On Editors And Censorship

“Creative people listen to [editors] because [they] make that a condition of employment. [Editors] are worse than useless when it comes to creativity. [They] are intrusive.”
Dave Sim

I think Mr. Sim is equating editors with censors here, and in that vein I disagree. Even the best writers can get caught up in their own work and not see how it appears to others. A good editor, who has the respect of the writer, can actually improve on a work with subtle changes. And all due respect to Mr. Sim, whose work I admire, someone could have told him to tone down the rants or at least publish them separately, as I feel his personal issues became far too much of the Cerebus story.

Even censorship can be a positive thing: after all, the Smothers Brothers thrived on pushing the edge, it was CBS that went overboard by canceling them. Two of Seinfeld‘s classic episodes became that way because they had to find creative ways to get around censorship: how funny would The Contest have been if they were free to just say “masturbation”? Or Not that there’s anything wrong with that?

I agree with Mr. Moore (from the article) that working for a big corporation like Marvel or DC can really stunt the creative process, and he has every right to disassociate himself with them (and kudos to him for continuing to work even when the situation changed, as he pointed out, he had a responsibility to others who were working), and of course Sim, to paraphrase one of his own characters, did more than just pick a side and start swinging, he started his own side.

I made a point in an earlier post that I don’t submit any of my work for critique: I’m confident enough in my own writing style and skill that I don’t feel the need for that kind of validation, if a company wants to perform my play, that’s recognition enough for me.  And I can also edit my own work, and a harsh editor I can be: I’ve had to remove some very good lines because they don’t fit into the greater work that I’m doing, and I will rewrite whole scenes if I don’t like the tone, even if they’re important to the story.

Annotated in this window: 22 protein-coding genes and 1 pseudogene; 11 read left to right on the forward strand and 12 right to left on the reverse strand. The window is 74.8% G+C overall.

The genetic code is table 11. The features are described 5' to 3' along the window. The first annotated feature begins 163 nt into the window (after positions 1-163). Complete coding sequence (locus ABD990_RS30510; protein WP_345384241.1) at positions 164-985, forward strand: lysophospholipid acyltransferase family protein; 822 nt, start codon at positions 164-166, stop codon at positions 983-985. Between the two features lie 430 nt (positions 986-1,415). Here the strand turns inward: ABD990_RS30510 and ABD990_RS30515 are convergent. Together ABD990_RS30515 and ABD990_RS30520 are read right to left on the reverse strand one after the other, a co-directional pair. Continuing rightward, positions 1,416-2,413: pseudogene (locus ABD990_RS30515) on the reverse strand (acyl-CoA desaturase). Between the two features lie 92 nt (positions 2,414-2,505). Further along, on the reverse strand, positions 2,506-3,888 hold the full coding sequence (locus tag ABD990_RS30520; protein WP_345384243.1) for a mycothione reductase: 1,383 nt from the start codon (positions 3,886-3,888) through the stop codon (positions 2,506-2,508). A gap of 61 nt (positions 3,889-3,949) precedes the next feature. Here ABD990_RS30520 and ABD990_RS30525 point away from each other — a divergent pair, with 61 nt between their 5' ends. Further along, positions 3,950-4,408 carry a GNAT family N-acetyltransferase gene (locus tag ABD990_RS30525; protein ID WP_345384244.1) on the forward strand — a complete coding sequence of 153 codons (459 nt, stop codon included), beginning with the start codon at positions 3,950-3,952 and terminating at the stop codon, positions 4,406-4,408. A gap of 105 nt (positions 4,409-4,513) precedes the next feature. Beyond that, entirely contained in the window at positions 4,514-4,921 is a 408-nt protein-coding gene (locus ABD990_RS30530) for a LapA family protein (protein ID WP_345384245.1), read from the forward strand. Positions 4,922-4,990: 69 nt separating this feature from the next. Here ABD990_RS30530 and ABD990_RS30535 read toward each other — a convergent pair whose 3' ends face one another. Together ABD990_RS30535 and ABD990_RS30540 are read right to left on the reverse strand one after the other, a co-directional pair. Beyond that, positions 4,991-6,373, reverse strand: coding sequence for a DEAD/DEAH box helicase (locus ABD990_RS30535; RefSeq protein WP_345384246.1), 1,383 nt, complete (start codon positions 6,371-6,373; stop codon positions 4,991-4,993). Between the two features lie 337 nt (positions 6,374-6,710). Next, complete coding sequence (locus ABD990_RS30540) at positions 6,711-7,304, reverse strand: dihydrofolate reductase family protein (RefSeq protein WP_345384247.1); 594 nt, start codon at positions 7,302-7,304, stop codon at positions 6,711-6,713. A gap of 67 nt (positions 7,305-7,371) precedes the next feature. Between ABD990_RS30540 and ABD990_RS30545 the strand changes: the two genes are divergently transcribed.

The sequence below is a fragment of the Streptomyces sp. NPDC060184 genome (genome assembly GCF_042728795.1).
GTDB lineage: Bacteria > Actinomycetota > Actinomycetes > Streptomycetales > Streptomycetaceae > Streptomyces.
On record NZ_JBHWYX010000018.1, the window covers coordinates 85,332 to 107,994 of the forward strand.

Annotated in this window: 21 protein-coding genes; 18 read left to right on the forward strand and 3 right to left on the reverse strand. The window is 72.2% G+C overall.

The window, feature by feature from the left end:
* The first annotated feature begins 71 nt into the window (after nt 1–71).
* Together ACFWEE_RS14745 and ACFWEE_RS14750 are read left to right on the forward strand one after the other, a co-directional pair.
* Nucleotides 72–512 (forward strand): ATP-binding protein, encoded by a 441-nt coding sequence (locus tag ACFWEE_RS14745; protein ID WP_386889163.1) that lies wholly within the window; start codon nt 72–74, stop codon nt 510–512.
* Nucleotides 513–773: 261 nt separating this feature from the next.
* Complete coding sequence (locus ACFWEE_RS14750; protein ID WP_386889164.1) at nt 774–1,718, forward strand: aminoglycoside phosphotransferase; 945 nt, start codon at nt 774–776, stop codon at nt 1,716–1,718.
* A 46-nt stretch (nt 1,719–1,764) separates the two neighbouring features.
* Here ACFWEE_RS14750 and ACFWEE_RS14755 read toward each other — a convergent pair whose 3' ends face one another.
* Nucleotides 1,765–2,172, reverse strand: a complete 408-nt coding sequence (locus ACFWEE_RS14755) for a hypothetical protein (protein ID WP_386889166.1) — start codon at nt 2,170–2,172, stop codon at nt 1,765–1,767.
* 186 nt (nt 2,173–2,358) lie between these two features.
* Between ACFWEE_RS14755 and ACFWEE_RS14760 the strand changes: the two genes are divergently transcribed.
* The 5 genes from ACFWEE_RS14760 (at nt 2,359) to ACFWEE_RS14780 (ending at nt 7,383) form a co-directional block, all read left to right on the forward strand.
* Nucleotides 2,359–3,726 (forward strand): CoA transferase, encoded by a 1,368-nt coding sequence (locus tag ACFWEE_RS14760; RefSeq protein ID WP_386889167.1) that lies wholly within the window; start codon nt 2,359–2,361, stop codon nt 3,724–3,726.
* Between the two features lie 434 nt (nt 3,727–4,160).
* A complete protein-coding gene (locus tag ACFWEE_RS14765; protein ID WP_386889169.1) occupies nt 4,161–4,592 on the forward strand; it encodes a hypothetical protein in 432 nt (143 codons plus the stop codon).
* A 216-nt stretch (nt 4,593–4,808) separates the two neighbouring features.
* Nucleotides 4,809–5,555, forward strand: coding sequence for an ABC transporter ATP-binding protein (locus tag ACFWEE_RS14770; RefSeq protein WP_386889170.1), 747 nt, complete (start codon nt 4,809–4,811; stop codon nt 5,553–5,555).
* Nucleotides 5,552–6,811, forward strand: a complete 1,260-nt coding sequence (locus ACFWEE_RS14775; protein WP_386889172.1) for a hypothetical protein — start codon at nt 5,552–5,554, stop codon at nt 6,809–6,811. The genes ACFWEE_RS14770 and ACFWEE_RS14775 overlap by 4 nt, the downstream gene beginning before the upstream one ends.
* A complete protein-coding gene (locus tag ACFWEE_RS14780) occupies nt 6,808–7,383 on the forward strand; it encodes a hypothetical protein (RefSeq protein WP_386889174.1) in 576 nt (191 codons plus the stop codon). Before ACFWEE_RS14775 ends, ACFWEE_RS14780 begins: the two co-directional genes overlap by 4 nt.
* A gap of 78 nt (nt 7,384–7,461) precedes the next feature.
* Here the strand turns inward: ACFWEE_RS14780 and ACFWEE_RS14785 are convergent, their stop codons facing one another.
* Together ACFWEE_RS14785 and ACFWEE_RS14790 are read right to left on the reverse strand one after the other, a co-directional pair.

But if someone makes a very constructive comment, I listen, and sometimes I wish I had someone working with me who could show me a new angle or way of thinking.  I still have the final say, as I think all artists should, but I won’t discount any constructive comment out of hand.

On Cerebus: “Melmoth” and “Jaka’s Story”

Cerebites“, a blog about the indie comic book Cerebus is doing reviews of different chapters of the Cerebus story line.  Here’s my take on the two most recent entries, Melmoth and Jaka’s Story.  Information about Cerebus can be found here for those not familiar with the series.

Melmoth is, as far as I’m concerned, a complete and utter waste of time, and as I saw it then (and still do), I think it represents what happened when Sim either read some Oscar Wilde (one of the most brilliant writers in history) or decided to make commentary on it. Either way, as was mentioned, it did absolutely nothing to move the story forward. If Sim wanted to do a story about Oscar Wilde he should have done a story about Oscar Wilde, and left it out of the Cerebus timeline altogether. And that’s all I care to say about it, because it isn’t even worth the time it takes for me to say how awful it was.

Jaka’s Story, on the other hand, remains for me the absolute high point in Cerebus. Better than High Society, much better than all of Church and State, and far superior to anything that came afterwards, none of which I will even dignify with a critique.